WHAT IS MATERIALS SCIENCE?
BY michael doughty
Materials science - not material science - is a fundamental part of hylo’s innovation.
What is materials science?The field of materials science covers the design and discovery of new materials. Materials Science incorporates elements of physics, chemistry and engineering and its basis is studying the interplay between the structure of materials, the processing methods to make those materials and, importantly, the resulting material properties.
hylo uses materials science to replace materials reliant on fossil fuels with equivalent performing, better for planet alternatives.
WhyThe sportswear industry and hylo as a company has an enormous challenge to solve:
Our global reliance on fossil fuels and finite material sources.
Sneaker production is exceptionally carbon intensive, accounting for approximately 1.4% of the global greenhouse gas emissions. Air travel is responsible for 2.5%.
These materials, used en masse in sportswear, have extremely intensive production methods and also very limited end of life solutions - but they’re cheap, scalable in production and hardwearing. So as a company, when you’re looking to create a product that both performs, lasts, can be produced at scale and deals with some of these challenges, you need viable and critically scalable solutions on the table.
We have been working for years with different mills, labs, factories, universities to understand which materials are out there that can replicate the performance, durability and cost of these hugely popularised materials like polyester and nylon.
At hylo, before we commit to designing a new product, we start to think about how that product is conventionally made and with what materials. We then look at the properties of these materials and what innovations are out there that could match these properties.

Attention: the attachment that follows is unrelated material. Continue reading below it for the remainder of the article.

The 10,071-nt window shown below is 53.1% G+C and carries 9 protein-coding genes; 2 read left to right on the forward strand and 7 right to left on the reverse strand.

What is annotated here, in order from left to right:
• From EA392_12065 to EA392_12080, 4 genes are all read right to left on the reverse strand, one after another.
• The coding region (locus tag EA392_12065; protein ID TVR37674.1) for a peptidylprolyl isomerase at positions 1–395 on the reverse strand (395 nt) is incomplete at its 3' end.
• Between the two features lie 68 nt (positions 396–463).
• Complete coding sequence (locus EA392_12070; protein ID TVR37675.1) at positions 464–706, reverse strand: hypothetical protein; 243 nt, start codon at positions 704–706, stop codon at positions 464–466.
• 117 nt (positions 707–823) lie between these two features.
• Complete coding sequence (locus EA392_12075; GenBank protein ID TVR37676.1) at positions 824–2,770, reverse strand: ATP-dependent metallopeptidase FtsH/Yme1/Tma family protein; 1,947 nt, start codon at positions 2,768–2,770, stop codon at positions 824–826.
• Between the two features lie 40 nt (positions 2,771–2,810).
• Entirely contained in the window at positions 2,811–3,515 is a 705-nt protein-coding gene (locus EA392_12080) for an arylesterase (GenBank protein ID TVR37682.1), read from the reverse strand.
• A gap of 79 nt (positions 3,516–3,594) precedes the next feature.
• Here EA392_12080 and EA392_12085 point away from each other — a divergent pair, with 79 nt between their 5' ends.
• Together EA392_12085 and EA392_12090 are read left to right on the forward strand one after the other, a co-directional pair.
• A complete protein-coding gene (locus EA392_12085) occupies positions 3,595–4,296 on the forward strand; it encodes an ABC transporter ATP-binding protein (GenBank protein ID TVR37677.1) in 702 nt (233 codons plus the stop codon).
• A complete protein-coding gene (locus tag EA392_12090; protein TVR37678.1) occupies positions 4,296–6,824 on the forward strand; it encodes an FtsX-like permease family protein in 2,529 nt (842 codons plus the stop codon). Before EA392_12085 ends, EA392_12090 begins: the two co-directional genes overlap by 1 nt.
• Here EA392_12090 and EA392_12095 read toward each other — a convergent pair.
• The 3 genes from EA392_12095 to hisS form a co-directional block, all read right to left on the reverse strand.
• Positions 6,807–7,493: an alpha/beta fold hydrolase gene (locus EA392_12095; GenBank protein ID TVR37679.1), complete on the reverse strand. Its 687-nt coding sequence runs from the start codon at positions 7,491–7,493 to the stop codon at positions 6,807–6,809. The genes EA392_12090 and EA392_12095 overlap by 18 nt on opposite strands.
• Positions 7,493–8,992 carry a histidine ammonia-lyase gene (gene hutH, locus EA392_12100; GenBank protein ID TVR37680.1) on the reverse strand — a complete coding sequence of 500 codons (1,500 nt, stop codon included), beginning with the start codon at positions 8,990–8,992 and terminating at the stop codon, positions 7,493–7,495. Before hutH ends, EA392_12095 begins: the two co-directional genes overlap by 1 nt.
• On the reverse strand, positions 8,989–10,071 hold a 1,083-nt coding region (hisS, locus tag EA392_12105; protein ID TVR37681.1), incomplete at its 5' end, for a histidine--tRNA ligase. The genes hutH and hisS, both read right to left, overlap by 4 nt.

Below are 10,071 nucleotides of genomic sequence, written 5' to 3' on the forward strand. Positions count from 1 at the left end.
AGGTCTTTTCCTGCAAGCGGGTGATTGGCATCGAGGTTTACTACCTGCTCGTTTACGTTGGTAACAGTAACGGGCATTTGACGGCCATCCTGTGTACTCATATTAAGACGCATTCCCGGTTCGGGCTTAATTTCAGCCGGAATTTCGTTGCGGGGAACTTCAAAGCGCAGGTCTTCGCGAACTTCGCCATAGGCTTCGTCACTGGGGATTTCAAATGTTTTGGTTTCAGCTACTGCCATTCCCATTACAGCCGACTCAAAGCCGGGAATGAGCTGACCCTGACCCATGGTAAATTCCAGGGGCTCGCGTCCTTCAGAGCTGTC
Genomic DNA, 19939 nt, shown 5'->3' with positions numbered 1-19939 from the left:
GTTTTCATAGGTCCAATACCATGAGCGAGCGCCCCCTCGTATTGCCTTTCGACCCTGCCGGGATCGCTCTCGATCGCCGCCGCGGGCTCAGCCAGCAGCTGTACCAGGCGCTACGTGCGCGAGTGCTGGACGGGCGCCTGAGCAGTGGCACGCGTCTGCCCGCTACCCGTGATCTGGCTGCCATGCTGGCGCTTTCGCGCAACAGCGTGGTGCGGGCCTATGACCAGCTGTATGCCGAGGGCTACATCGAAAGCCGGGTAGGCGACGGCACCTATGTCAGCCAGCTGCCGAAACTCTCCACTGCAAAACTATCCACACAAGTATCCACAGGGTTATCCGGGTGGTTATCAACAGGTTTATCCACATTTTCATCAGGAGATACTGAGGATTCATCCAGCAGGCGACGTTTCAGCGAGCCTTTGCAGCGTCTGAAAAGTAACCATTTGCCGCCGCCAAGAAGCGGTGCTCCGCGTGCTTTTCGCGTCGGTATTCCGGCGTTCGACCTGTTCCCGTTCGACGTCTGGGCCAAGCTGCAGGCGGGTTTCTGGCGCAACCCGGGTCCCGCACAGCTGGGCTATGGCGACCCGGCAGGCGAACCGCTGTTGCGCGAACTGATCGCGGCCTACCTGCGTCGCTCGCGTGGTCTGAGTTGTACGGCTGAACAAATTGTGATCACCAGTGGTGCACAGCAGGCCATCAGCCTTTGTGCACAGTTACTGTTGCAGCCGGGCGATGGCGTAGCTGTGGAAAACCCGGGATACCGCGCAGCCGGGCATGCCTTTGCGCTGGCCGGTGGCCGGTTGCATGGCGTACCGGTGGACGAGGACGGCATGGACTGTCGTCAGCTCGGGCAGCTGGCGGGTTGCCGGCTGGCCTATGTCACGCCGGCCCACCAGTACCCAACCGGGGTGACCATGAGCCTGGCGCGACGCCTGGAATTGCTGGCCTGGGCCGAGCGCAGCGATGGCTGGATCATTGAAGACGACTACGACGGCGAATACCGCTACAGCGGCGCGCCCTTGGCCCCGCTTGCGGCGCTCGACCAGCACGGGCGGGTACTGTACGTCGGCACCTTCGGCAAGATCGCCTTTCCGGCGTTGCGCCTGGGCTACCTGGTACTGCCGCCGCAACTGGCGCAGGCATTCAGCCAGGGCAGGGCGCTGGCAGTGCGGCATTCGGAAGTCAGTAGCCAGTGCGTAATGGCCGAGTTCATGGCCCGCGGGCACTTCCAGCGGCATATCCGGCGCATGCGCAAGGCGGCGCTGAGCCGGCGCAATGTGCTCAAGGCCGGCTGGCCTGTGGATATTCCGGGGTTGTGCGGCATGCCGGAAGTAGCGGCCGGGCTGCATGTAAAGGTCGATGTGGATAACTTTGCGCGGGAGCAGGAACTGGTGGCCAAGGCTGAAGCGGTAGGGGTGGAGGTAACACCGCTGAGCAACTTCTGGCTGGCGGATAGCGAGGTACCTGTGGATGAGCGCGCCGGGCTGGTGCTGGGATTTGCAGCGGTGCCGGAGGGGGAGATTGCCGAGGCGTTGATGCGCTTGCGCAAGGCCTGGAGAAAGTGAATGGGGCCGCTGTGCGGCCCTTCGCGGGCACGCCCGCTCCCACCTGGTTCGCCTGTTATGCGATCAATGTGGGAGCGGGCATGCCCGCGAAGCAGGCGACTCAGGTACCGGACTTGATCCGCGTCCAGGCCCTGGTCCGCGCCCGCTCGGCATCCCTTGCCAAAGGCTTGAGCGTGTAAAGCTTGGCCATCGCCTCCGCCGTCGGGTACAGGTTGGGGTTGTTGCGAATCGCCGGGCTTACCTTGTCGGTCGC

An example of this in our footwear is PLA (polylactic acid), a thermoplastic polymer derived from renewable resources such as corn starch or sugar cane. It’s a high performing bio-plastic that is strong, durable and comfortable and we use it in our uppers, instead of polyester. Through our research, we are left feeling very excited about the advancements in materials science but also facing compromises. We normally have to accept a dose of reality when learning about some of the limiting factors such as timelines or costs.
Nothing is ever perfect or finished. As a company, we have a clear culture of test, fail, learn, evolve, repeat.
We operate with a clear sense of urgency when it comes to our risk appetite on innovation - because we know that there is not much time to reverse our course.
One of many potential solutions is to give new, better materials the opportunity to become major players in the future of sportswear.
Our innovation is our activism.